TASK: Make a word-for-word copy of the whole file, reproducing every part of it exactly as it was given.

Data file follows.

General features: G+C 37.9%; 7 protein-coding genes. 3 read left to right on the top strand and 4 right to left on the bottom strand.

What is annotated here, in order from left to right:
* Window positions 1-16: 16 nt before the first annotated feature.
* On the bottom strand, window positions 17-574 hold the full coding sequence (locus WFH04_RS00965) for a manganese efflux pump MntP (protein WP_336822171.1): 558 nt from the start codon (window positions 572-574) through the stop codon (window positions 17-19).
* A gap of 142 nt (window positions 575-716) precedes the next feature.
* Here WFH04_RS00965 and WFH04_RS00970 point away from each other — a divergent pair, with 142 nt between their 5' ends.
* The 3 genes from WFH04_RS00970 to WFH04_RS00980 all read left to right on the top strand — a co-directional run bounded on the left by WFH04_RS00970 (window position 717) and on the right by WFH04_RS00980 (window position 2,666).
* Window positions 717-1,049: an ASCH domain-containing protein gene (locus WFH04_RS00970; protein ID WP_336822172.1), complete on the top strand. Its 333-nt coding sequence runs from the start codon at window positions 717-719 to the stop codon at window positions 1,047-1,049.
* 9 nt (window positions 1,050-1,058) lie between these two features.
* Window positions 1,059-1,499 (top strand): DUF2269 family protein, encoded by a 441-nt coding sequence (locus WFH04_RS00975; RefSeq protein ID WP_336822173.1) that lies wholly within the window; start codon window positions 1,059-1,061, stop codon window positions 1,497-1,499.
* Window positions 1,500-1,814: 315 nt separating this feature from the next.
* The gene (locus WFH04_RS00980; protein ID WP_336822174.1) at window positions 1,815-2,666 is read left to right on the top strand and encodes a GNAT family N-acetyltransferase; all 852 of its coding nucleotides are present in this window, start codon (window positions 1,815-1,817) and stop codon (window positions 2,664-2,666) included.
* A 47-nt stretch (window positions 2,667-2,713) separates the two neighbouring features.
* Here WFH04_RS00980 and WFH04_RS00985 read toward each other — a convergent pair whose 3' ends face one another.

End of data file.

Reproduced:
General features: G+C 37.9%; 7 protein-coding genes. 3 read left to right on the top strand and 4 right to left on the bottom strand.

What is annotated here, in order from left to right:
* Window positions 1-16: 16 nt before the first annotated feature.
* On the bottom strand, window positions 17-574 hold the full coding sequence (locus WFH04_RS00965) for a manganese efflux pump MntP (protein WP_336822171.1): 558 nt from the start codon (window positions 572-574) through the stop codon (window positions 17-19).
* A gap of 142 nt (window positions 575-716) precedes the next feature.
* Here WFH04_RS00965 and WFH04_RS00970 point away from each other — a divergent pair, with 142 nt between their 5' ends.
* The 3 genes from WFH04_RS00970 to WFH04_RS00980 all read left to right on the top strand — a co-directional run bounded on the left by WFH04_RS00970 (window position 717) and on the right by WFH04_RS00980 (window position 2,666).
* Window positions 717-1,049: an ASCH domain-containing protein gene (locus WFH04_RS00970; protein ID WP_336822172.1), complete on the top strand. Its 333-nt coding sequence runs from the start codon at window positions 717-719 to the stop codon at window positions 1,047-1,049.
* 9 nt (window positions 1,050-1,058) lie between these two features.
* Window positions 1,059-1,499 (top strand): DUF2269 family protein, encoded by a 441-nt coding sequence (locus WFH04_RS00975; RefSeq protein ID WP_336822173.1) that lies wholly within the window; start codon window positions 1,059-1,061, stop codon window positions 1,497-1,499.
* Window positions 1,500-1,814: 315 nt separating this feature from the next.
* The gene (locus WFH04_RS00980; protein ID WP_336822174.1) at window positions 1,815-2,666 is read left to right on the top strand and encodes a GNAT family N-acetyltransferase; all 852 of its coding nucleotides are present in this window, start codon (window positions 1,815-1,817) and stop codon (window positions 2,664-2,666) included.
* A 47-nt stretch (window positions 2,667-2,713) separates the two neighbouring features.
* Here WFH04_RS00980 and WFH04_RS00985 read toward each other — a convergent pair whose 3' ends face one another.